On February 1, 2016, the WHO declared a Public Health Emergency of International Concern in response to Zika virus.
On February 1, 2016, the World Health Organization (WHO) declared a Public Health Emergency of International Concern (PHEIC) in response to the outbreak of the Zika virus and its associated birth defects in the Americas. Since this declaration, Symantec Security Response has observed a malicious spam campaign seeking to capitalize on the global interest in what the director of the WHO calls an “extraordinary event.”
Brazil: Curious health advice on Zika virus
The country most notably affected by cases involving the Zika virus is Brazil, so it comes as no surprise that one of the first cases involving Zika-related malicious spam would focus on Brazilian citizens.
The malicious spam email claims to be from Saúde Curiosa (Curious Health), a health and wellness website in Brazil. The subject of the email says, “ZIKA VIRUS! ISSO MESMO, MATANDO COM ÁGUA!” which translates to: “Zika Virus! That's Right, killing it with water!" The email itself uses imagery and text taken from a real article on Saúde Curiosa, but includes buttons and attachments to try to capture the recipient’s attention, such as “Eliminating Mosquito! Click Here!” and “Instructions To Follow! Download!” as well as a file attachment.
The links behind these buttons lead to the URL shortening service Bitly, which redirects to the file hosting service Dropbox. Both the files hosted on Dropbox and the file attached to the email were detected as JS.Downloader. Once a user is infected with JS.Downloader, it will attempt to download additional malware onto the compromised computer.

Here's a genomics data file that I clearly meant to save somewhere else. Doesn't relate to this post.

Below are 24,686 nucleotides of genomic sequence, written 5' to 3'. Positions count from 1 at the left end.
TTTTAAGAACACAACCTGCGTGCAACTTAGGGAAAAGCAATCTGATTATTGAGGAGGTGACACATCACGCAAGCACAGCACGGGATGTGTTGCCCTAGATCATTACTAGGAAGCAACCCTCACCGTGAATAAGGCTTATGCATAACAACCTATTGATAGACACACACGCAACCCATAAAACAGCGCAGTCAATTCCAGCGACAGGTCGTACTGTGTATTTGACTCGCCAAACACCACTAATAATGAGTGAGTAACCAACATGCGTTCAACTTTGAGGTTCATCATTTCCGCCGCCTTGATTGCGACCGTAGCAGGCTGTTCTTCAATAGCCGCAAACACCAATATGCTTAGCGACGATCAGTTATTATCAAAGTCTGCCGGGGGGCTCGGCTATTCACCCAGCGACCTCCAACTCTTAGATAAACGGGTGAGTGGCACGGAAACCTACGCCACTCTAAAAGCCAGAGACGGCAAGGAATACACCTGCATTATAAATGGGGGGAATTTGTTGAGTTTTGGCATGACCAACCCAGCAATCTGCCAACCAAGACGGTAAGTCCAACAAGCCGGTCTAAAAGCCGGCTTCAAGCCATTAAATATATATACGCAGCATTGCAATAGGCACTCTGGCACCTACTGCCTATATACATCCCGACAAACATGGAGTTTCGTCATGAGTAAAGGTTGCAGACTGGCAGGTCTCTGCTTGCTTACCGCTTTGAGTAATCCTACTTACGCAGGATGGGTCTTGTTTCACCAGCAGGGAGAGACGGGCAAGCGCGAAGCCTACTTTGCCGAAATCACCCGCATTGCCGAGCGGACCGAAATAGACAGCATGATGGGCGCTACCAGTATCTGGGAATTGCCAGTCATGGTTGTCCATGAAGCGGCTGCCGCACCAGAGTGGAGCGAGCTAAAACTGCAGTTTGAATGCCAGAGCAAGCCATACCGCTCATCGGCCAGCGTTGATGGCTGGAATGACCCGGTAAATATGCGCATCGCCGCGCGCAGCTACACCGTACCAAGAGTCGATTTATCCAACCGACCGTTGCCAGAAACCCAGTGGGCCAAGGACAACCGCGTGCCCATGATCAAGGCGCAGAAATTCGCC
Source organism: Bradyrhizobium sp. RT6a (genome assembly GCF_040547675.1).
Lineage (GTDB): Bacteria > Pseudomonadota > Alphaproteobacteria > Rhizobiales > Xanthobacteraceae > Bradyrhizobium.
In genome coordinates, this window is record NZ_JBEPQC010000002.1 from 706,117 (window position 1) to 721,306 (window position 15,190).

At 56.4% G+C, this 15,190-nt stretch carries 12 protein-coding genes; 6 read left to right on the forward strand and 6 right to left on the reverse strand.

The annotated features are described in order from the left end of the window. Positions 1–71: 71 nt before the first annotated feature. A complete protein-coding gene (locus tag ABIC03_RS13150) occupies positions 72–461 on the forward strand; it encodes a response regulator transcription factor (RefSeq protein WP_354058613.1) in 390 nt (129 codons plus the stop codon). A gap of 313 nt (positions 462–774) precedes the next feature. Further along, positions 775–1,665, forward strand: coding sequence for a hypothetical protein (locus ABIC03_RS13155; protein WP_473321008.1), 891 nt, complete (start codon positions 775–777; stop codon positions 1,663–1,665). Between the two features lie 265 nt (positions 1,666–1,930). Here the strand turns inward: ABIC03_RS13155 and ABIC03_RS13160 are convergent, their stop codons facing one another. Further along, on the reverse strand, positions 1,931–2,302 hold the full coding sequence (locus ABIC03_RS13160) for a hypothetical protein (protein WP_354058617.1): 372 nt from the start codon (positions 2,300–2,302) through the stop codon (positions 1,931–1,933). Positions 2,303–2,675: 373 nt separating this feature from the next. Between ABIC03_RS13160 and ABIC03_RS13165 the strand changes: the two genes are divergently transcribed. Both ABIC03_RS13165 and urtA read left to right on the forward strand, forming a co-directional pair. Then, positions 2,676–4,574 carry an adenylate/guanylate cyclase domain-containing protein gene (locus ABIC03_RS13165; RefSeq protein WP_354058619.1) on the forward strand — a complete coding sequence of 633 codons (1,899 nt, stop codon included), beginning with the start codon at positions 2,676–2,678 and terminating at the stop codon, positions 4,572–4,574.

Cybercriminals capitalize on newsworthiness
Newsworthy events on a regional or global level often provide fertile ground for cybercriminals seeking to capitalize on the interest in these events. In this case, the Zika virus’ impact in countries like Brazil is being leveraged, while the potential impact in other countries make it a prime candidate for more malicious spam.
Users must be aware of unsolicited messages about the Zika virus and to follow these best practices:
- For information about the Zika virus, visit the World Health Organization’s website
- Always look for trusted news sources, regionally and globally, for additional information
- Avoid clicking on links or opening attachments in unsolicited email messages
- Run security software on your computer and ensure that it is up to date